Even Iran, notwithstanding the decades of negotiations with the West, is still in no mood to give up on the nuclear option
Whatever may be the consequences of Russia’s invasion of Ukraine, it has delivered a clear message to all countries who had recessed their nuclear aspirations that, if you forsake your nuclear programmes and make your security hostage to tenuous agreements and conventional deterrence, you wager your future. (Representational Image/ AP)
As one of the proponents of the Rule 193 discussion in the Lok Sabha on Ukraine, I had stated in the presence of external affairs minister Dr Subrahmanyam Jaishankar, “On December 26, 1991, when the erstwhile Soviet Union ceased to exist or when it was dissolved, Ukraine was the third largest nuclear nation in the world. It had the third largest nuclear arsenal in the world. In 1994, in terms of the Budapest Memorandum which was midwifed by the United States and Great Britain, Ukraine was stripped off its nuclear arsenal in return for amorphous security guarantees that if its peace or sovereignty was ever transgressed upon or trifled with, it would have their backing, but unfortunately, when the push came to the shove, these political commitments evaporated into thin air. We have a saying in Punjabi, it goes as such, “Rab nede ke ghasun?” which means, “Is God closer or is the punch?”, and unfortunately Ukraine traded amorphous security guarantees for what was a substantive tangible security guarantee it had in terms of its nuclear weapons and its nuclear arsenals. This is a cruel thing to say, but unfortunately given the times that we live in, I think it needs to be said.
So why did Ukraine give up its nuclear arsenal? Was Ukraine ever in operational control of the erstwhile Soviet Union’s nuclear inventory physically stationed on its soil? Even if it was not, could Ukraine not have reconfigured the command and control system of this arsenal? Could it not have maintained a credible minimum deterrent that was capable of being physically delivered from airplanes rather than having to be missile launched? What message does the lack of operationalisation of security guarantees qua Ukraine send to other states who have powerful and hostile neighbours to contend with? These are some very germane questions that need to be answered for they have a material bearing both on the iniquitous Nuclear Non-Proliferation Treaty (NPT) and the entire architecture of nuclear non-proliferation constructed by the P-5 or N-5 post India’s first peaceful nuclear explosion in 1974.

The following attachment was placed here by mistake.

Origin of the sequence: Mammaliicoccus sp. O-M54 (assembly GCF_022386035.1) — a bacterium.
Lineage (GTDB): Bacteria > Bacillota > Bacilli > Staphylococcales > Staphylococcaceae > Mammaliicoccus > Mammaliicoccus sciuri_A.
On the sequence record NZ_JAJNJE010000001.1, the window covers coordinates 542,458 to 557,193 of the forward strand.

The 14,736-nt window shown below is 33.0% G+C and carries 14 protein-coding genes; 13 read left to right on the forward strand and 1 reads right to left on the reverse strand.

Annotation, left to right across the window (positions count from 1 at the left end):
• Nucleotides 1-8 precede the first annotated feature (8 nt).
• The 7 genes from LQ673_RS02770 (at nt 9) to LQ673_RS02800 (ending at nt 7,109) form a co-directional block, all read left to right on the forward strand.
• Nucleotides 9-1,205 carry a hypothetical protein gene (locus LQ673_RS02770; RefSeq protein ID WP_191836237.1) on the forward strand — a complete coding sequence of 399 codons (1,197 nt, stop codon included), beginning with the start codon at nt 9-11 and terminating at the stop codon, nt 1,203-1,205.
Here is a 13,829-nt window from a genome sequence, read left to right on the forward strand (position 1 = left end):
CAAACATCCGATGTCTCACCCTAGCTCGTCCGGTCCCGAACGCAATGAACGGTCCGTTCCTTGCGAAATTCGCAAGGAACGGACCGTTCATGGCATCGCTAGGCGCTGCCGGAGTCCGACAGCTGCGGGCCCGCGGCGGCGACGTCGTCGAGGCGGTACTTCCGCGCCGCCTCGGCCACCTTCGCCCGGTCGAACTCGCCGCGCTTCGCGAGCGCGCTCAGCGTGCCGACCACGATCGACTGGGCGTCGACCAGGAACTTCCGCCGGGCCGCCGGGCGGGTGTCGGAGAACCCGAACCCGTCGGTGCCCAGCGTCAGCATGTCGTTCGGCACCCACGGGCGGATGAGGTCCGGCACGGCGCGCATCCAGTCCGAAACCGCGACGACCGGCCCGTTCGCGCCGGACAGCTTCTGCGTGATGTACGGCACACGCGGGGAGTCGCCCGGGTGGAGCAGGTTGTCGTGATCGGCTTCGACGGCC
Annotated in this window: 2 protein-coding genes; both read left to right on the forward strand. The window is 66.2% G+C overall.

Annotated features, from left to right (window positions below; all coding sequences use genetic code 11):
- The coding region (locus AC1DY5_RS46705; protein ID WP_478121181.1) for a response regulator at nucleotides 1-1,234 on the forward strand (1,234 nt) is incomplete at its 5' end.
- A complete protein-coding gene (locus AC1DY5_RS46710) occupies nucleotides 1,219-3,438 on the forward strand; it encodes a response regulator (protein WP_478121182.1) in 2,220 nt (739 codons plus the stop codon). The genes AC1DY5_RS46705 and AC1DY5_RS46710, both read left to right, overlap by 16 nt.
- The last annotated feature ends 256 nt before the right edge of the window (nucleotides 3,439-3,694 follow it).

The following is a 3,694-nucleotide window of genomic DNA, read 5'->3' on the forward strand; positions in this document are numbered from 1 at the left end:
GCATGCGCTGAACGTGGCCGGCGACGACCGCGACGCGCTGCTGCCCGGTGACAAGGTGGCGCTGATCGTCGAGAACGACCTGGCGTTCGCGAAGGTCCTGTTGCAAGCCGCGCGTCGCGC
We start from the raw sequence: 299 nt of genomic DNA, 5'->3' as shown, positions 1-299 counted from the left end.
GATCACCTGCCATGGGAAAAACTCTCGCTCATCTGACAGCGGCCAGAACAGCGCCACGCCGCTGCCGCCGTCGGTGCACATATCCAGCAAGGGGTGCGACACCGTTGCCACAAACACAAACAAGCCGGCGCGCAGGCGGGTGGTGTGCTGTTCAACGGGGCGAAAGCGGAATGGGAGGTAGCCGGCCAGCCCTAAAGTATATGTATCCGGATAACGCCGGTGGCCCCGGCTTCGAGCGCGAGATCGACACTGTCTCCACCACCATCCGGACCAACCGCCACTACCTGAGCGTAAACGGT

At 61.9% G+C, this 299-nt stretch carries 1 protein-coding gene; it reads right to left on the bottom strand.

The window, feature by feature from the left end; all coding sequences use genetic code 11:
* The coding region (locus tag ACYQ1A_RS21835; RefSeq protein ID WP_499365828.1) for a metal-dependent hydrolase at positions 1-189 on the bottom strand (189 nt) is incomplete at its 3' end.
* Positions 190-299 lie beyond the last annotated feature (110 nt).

In tranquil moments post the Cold War, when even the clock of history had ostensibly been stilled and American power was at its zenith, there were still stationed 1,800 nuclear weapons on Ukrainian territory. They encompassed short-range tactical weapons and air-launched cruise missiles. These weapons were an anathema to the ayatollahs of the non-proliferation community in the United States and other Western capitals. They wanted these weapons to be swept off Ukrainian soil and for some bizarre reason handed back to Russia of all the nations, rather than being destroyed or at least defanged and demobilised.
The Clinton administration following the quintessential carrot and stick policy was successful in armtwisting a recently liberated Ukraine that was struggling to function as a nation state with a devastated Soviet era economy to contend with to sign on the dotted line in Budapest.